Reference no: EM13544271
In the early 1990s Fuji Photo Film, USA, joined forces with four of its rivals to create the Advanced Photo System (APS), which is hailed as the first major development in the film industry since 35-millimeter technology was introduced. In February 1996, the new 24-millimeter system, promising clearer and sharper pictures, was launched. By the end of the year, the lack of communications and a limited supply of products made retailers angry and consumers baffled. Advertising was almost nonexistent. Because the product was developed by five industry rivals, the companies had enacted a secrecy agreement in which no one outside of company management, including the company's sales force, would know details about the product until each company introduced its APS products on the same day. When the product was actually introduced, it came with little communication to retailers about the product, virtually no training of sales representatives on the product (so that they could demonstrate and explain the features), and a great underestimation of demand for the product. Fortunately, Fuji pressed on by taking an "honesty is the best policy" stance and explaining to retailers and other customers what had happened and asking for patience. In addition, Fuji increased its research to better ascertain market positioning and size. By 1997, Fuji had geared up production to meet the demand and was increasing customer promotion. APS products were on the road to success. By 1998, APS cameras owned 20% of the point-and-shoot camera market.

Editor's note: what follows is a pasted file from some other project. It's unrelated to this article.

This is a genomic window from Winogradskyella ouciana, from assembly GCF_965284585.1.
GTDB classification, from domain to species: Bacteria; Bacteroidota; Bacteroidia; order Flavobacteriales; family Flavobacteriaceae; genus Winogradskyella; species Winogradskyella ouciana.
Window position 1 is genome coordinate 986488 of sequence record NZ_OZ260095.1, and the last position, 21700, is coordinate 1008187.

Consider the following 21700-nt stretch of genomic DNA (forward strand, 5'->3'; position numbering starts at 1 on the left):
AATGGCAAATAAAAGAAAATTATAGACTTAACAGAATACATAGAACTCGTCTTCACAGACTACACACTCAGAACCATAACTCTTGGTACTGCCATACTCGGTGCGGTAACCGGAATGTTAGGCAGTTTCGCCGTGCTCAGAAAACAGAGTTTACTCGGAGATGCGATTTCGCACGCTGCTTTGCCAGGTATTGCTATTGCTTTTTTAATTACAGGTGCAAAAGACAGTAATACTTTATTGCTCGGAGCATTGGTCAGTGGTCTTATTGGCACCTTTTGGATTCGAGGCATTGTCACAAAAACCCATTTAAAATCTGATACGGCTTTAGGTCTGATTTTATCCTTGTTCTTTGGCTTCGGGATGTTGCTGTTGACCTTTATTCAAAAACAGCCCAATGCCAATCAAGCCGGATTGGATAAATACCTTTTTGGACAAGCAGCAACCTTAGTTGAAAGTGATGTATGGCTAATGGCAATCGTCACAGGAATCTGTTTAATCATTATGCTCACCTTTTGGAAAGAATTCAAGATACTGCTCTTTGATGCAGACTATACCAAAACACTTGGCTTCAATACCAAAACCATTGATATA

Suppose you are a part of a Fuji team whose task it is to examine issues about market share, customer acceptance, complaints, and the reasons why new products are successful.
1. A started, by 1998 APS cameras owned 20% of the point-and-shoot camera market. Now it is the year 2003 and the market share might be nearer to 40%. Suppose 30 customers from the point-and-shoot camera market are randomly selected. If the market share is really 40, what is the expected number of point-and-shoot camera customers who purchase an APS camera? What is the probability that six or fewer purchase an APS camera? Suppose you actually got six or fewer APS customers in the sample of 30. Based on the probability just calculated, is this enough evidence to convince you that the market share is not 40%? Why or why not?
2. Suppose customer complaints on the 24-millimeter film are Poisson distributed at an average rate of 2.4 complaints/100,000 rolls sold. Suppose furher that Fuji is having trouble with shipments being late and one batch of 100,000 rolls yields seven complaints form customers. Assuming that it is unacceptable to management for the average rate of complaints to increase, is this enough evidence to convince management that the average rate of complaints has increased, or can it be written off as a random occurrence that happens quite frequently? Produce the Poisson distribution for this question and discuss its implication for this problem.